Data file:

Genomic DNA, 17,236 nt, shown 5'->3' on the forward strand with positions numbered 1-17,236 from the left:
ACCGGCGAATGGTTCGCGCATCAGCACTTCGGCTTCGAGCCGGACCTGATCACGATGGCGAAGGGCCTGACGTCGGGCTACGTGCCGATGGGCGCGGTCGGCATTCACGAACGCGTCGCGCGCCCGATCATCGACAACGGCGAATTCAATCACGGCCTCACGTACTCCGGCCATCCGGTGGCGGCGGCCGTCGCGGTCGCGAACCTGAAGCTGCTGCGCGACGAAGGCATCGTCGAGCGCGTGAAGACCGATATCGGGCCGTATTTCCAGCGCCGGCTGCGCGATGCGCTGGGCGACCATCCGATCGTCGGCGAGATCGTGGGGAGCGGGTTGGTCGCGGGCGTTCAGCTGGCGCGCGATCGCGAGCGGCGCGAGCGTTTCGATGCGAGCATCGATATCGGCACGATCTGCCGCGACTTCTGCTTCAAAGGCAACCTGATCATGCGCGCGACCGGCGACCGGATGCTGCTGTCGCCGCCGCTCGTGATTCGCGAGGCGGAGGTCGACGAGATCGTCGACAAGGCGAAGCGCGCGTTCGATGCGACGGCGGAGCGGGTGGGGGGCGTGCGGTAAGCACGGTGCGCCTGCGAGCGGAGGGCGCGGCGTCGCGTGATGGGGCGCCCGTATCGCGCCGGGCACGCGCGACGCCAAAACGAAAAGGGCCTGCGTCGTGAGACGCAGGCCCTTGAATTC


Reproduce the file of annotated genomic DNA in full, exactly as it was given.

Genomic DNA, 17,236 nt, shown 5'->3' on the forward strand with positions numbered 1-17,236 from the left:
ACCGGCGAATGGTTCGCGCATCAGCACTTCGGCTTCGAGCCGGACCTGATCACGATGGCGAAGGGCCTGACGTCGGGCTACGTGCCGATGGGCGCGGTCGGCATTCACGAACGCGTCGCGCGCCCGATCATCGACAACGGCGAATTCAATCACGGCCTCACGTACTCCGGCCATCCGGTGGCGGCGGCCGTCGCGGTCGCGAACCTGAAGCTGCTGCGCGACGAAGGCATCGTCGAGCGCGTGAAGACCGATATCGGGCCGTATTTCCAGCGCCGGCTGCGCGATGCGCTGGGCGACCATCCGATCGTCGGCGAGATCGTGGGGAGCGGGTTGGTCGCGGGCGTTCAGCTGGCGCGCGATCGCGAGCGGCGCGAGCGTTTCGATGCGAGCATCGATATCGGCACGATCTGCCGCGACTTCTGCTTCAAAGGCAACCTGATCATGCGCGCGACCGGCGACCGGATGCTGCTGTCGCCGCCGCTCGTGATTCGCGAGGCGGAGGTCGACGAGATCGTCGACAAGGCGAAGCGCGCGTTCGATGCGACGGCGGAGCGGGTGGGGGGCGTGCGGTAAGCACGGTGCGCCTGCGAGCGGAGGGCGCGGCGTCGCGTGATGGGGCGCCCGTATCGCGCCGGGCACGCGCGACGCCAAAACGAAAAGGGCCTGCGTCGTGAGACGCAGGCCCTTGAATTC